By Robyn Bailey, NestWatch Project Leader
Wild bird feeding is one of North America’s largest undirected ornithological “experiments,” one in which many of us willingly participate because it is a simple way to nurture our backyard birds. In the United States, more than 59 million people feed birds around the home (U.S. Department of the Interior et al. 2018). Beginning in 2014, NestWatch organized one of the largest studies of supplemental feeding of breeding birds, simply by asking participants to report whether or not they offered supplemental food to nesting bluebirds and chickadees (all species). After delving into the data collected from 2014–2019, we were able to analyze 24,528 nest records of Eastern Bluebirds, Black-capped Chickadees, and Carolina Chickadees submitted by citizen scientists from Alaska to Florida. We sought to answer the question of how feeding wild birds impacts their reproductive success on this grand scale.
In this recently published study (Bailey and Bonter 2021), Eastern Bluebirds were considered supplemented if they were offered insect larvae (e.g., mealworms or waxworms), whereas the chickadees were considered supplemented if they were provided seeds, suet, insect larvae, or fruit. NestWatchers also reported when they made food available (i.e., before eggs were laid, when eggs were present, and/or when nestlings were present) so that we could determine if a nest was supplemented during the relevant time period.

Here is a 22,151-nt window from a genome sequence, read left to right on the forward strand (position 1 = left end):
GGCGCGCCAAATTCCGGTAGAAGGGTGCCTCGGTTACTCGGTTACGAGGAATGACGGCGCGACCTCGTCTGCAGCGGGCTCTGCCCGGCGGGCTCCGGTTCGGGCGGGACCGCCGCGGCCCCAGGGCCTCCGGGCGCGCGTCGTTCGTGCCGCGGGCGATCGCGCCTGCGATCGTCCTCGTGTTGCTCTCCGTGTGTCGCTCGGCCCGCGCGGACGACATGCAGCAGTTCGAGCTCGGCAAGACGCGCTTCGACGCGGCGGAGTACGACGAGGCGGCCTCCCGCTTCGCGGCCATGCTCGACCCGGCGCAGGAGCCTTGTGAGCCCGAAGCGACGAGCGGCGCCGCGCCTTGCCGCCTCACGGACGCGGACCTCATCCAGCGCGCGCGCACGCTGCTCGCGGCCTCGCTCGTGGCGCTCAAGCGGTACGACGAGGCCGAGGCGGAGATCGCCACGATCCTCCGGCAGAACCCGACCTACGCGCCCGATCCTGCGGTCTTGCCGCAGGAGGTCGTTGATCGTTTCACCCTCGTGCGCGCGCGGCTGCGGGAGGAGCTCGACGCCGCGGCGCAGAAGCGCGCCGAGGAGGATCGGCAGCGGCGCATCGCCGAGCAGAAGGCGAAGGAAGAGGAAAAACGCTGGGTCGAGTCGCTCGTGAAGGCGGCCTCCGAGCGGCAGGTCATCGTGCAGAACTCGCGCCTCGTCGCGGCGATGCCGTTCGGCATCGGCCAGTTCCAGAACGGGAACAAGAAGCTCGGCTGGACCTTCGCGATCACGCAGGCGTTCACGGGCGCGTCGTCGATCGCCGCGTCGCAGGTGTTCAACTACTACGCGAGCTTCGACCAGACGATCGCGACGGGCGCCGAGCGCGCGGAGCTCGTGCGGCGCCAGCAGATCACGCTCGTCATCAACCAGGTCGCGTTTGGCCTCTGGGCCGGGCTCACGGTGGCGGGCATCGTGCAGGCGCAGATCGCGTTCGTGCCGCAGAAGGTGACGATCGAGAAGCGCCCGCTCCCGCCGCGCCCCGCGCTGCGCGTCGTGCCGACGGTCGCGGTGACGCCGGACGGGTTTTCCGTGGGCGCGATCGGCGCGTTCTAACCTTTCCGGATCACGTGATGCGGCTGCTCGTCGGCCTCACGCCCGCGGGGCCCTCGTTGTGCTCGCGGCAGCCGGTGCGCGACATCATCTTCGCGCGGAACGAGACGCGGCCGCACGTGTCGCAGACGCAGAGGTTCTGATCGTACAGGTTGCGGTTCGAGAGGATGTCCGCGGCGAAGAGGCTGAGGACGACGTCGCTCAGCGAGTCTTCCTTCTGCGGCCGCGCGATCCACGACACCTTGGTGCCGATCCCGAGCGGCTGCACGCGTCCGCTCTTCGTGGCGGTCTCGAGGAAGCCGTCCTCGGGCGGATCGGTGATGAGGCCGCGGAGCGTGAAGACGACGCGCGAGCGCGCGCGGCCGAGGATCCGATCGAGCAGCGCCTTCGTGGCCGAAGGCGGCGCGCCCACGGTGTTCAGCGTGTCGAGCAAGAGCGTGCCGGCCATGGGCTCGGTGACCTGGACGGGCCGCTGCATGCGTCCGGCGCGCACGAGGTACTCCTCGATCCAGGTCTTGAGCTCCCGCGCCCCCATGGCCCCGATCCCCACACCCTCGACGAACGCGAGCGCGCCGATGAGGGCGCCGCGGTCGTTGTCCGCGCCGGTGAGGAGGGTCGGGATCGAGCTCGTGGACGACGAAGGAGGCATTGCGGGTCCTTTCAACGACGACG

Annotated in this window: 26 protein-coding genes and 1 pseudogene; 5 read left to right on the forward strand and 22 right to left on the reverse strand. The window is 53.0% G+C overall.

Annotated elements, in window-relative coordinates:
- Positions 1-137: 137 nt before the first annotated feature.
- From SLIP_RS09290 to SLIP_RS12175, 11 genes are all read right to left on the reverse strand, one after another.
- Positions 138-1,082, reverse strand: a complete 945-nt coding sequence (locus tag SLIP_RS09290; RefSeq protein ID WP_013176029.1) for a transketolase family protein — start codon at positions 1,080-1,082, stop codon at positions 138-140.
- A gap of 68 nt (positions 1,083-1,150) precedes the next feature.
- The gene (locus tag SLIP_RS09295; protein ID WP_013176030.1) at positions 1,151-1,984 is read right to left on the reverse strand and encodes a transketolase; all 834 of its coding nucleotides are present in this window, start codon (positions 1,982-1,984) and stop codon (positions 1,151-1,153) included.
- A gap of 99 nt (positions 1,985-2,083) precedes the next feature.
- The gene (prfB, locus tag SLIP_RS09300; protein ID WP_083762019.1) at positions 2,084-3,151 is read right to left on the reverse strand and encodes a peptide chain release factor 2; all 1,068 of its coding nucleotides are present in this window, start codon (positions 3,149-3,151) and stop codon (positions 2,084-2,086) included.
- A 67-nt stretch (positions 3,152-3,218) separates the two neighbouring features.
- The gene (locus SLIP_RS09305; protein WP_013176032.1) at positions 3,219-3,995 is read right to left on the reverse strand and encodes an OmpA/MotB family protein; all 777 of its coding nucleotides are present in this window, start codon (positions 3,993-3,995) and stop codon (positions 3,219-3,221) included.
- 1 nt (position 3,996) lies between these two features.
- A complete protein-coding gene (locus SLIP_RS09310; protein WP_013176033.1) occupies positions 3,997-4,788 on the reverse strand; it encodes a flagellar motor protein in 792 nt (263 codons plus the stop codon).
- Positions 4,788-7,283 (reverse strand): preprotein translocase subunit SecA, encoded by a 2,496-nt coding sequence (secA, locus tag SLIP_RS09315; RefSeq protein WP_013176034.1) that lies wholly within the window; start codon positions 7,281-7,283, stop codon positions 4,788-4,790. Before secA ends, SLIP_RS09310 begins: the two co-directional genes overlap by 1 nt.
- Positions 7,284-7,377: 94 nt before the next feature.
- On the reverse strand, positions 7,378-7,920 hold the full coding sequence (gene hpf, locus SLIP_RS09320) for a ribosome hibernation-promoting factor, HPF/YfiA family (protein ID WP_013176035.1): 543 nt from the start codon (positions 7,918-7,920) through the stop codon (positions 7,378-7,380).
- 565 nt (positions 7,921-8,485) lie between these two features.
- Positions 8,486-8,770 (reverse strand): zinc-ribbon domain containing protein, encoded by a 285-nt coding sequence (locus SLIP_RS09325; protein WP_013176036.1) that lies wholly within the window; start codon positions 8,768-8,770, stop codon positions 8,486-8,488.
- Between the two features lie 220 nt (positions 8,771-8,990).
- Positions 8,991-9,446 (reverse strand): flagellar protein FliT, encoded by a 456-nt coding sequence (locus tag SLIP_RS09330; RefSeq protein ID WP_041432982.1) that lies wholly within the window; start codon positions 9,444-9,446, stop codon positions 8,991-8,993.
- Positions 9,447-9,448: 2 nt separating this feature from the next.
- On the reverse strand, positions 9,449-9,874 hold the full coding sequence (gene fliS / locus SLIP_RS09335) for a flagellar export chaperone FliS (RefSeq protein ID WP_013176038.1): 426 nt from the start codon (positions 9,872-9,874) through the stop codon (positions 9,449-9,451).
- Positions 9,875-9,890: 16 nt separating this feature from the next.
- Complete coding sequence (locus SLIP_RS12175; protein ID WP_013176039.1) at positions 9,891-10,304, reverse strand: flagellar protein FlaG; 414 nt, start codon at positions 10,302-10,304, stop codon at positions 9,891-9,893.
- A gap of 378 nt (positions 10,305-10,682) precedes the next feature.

Timing of egg-laying
Our analysis revealed that Eastern Bluebirds with access to additional food laid eggs nearly 6 days earlier than those without; however, chickadees did not lay eggs any earlier when they were offered food. Laying eggs earlier could be an advantage for bluebirds if it allows them to produce an additional clutch later in the season. However, there is a risk that they could nest too early and encounter lethally cold weather in the early spring (Pinkowski 1977). We are not sure why chickadees didn’t nest any earlier when food was available, but it’s possible that they rely on other cues to decide when to lay eggs.